Approaching a Kitchen Remodel like a Designer

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You may recall our kitchen remodel featured in Traditional Homes magazine of an estate in the High Point, NC area. Marsh Kitchen & Bath designer Melanie Plotkowski was at the forefront of this project, working alongside Charlotte-based interior designer Lisa Mende. We asked Melanie what it was like to approach such a project: an older home in desperate need of a remodel, but with a turnaround time of only one month.

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The original kitchen sported green latticework wallpaper, and laminate countertops in a stark, 80’s mint. Windows were treated with floral material that lopped over itself in waves.

“It’s kinda neat when you walk into these older homes,” she said. “It’s like a time warp. There’s still old cans of food in the cabinets. It’s honestly fascinating.”

Optimism, apparently, is a significant part of a remodel.

While most would look at such an outdated space and sigh, Melanie talked about it excitedly, often giggling as a way to close her thought. “I actually ran into the designer who’d last done the kitchen. She said it was one of her first projects out of school. We enjoyed that.”

Melanie was responsible for choosing Marsh’s Savannah cabinets, and decided with Mende that lengthier cabinetry would best suit the new room. The idea was to take the onyx black cabinets to the ceiling, but with only four weeks to bring the project to completion, complete custom cabinets were out of the picture.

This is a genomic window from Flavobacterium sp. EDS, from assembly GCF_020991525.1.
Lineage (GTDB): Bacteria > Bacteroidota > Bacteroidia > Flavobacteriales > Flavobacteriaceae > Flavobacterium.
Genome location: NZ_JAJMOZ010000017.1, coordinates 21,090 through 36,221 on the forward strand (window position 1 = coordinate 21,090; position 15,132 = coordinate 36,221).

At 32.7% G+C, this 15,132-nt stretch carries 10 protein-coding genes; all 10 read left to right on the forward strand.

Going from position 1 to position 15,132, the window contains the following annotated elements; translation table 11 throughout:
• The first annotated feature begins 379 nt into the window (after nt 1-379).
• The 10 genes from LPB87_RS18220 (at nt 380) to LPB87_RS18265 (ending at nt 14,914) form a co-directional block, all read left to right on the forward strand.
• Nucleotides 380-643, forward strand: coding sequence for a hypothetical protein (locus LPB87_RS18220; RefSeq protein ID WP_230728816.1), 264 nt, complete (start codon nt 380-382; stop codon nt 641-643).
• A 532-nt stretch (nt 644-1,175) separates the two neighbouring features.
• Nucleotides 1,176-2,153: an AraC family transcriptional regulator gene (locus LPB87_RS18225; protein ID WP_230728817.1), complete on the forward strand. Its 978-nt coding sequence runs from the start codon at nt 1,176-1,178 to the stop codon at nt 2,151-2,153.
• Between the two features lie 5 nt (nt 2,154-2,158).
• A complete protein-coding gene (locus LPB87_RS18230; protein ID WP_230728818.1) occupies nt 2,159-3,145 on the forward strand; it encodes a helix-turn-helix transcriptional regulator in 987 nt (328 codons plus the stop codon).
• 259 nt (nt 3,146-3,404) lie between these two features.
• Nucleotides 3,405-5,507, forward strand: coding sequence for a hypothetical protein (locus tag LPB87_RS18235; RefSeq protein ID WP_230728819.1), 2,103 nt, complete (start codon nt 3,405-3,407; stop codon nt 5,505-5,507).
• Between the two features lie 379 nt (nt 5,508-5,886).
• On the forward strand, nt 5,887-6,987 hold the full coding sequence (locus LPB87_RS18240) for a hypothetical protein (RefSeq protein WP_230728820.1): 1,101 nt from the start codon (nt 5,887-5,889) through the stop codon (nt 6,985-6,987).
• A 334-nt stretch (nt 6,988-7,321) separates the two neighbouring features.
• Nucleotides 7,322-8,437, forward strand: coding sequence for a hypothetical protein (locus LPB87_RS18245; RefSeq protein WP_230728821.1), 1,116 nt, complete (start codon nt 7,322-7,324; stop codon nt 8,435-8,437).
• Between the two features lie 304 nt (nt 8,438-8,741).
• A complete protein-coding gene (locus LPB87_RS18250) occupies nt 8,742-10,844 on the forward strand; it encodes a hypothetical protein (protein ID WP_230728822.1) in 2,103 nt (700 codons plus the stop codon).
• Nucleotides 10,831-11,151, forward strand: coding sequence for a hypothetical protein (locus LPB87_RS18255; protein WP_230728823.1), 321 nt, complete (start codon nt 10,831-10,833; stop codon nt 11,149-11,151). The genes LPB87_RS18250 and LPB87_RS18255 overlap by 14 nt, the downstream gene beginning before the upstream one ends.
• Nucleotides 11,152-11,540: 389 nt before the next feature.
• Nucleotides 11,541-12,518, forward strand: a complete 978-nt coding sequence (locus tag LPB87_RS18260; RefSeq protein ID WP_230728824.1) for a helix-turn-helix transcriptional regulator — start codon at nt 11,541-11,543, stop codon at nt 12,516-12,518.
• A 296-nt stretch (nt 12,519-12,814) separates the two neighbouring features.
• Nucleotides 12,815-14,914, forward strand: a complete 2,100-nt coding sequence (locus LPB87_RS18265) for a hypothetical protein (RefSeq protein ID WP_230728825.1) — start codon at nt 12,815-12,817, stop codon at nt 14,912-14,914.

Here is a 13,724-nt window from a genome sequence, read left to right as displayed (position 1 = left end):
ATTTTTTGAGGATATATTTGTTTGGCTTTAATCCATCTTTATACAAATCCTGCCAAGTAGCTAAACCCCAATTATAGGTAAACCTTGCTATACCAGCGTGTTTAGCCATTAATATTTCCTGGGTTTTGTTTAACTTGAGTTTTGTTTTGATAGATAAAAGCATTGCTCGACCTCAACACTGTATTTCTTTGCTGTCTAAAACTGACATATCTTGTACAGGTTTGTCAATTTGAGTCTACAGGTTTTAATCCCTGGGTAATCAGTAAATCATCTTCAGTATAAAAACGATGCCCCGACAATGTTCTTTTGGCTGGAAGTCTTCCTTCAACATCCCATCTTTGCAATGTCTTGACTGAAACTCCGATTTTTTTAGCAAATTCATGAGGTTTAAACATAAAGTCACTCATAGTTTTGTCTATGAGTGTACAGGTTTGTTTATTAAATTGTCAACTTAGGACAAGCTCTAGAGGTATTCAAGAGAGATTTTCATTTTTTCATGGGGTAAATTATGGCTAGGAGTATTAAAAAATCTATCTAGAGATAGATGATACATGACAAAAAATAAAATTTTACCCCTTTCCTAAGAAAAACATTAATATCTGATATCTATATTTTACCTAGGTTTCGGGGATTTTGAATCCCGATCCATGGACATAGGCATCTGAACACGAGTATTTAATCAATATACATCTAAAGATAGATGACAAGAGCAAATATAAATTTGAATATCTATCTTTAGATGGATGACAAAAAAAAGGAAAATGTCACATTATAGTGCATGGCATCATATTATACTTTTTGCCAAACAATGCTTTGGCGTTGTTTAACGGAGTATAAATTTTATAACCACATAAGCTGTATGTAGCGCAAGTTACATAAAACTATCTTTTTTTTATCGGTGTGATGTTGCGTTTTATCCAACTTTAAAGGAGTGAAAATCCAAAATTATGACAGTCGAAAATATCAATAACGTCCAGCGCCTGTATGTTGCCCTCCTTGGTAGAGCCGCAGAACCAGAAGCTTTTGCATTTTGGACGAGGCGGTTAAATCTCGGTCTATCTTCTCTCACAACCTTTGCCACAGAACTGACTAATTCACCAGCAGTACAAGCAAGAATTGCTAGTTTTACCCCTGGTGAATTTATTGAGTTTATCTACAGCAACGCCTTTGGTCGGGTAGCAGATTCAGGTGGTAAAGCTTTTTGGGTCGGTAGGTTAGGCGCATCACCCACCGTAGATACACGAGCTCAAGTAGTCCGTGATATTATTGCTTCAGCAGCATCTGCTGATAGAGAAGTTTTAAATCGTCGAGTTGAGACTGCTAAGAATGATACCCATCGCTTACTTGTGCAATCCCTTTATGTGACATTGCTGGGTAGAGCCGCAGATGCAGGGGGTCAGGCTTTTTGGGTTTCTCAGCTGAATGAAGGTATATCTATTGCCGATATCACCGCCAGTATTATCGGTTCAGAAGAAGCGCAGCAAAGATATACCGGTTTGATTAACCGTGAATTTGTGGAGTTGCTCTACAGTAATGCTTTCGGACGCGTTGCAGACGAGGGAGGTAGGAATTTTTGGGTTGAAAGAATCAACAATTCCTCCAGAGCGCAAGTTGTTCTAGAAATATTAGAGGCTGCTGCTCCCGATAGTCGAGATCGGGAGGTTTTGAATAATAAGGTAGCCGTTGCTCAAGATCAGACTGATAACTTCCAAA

“Since we were so pressed for time, we stacked factory cabinets to reach the ceiling, then made custom panels to give it that touch. Custom obviously takes a lot longer than factory.” 

By applying a custom façade to factory cabinets, and accenting those with hardware specially chosen by Mende, the entire kitchen appeared custom built. Melanie was impressed at Lisa’s design prowess.

“That decision was so important here, because with dark cabinetry, your eyes go straight to the hardware.” And was she ever right. The verticals on the cabinetry highlight the length of the room, and bring attention to the skylight overhead.


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“Sometimes designers have wild ideas that have to be reined in to keep things functional,” she said, “but everything Lisa did definitely worked with the space.”

Another feature these women brought to the kitchen was subway tile behind the sink. But instead of stopping at a backsplash, they brought that to the ceiling as well.

“By taking the tile all the way up it gave a historic look, like maybe it’s always been there.” The room was influenced by Art Deco, reaching back to the initial 1912 erection of the home. And the custom panels reach into a Mid-Mod influenced dining room that swims towards contemporary.

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Ultimately, Melanie said, “we worked with what the room gave us.” Instead of going custom all the way, she personalized certain visual aspects of the kitchen. Too, Melanie worked with the home’s century old roots, making fresh a feeling that’s persisted throughout the life of the estate. And perhaps most the most significant aspect of a remodel, she stayed optimistic. “The whole house was turned over in one month,” she said. And while those are unusually fast results, it’s important to remember that a kitchen remodel doesn’t always have to be an overhaul. By shopping smartly and keeping functionality at the center of design, any kitchen can be made new.

“Thinking about the original kitchen,” Melanie said, pausing for thought, “I don’t know how it changed so fast. But it did.”

If you’re considering a kitchen refresh, contact us to learn more. Marsh Kitchens is always excited to start a new project.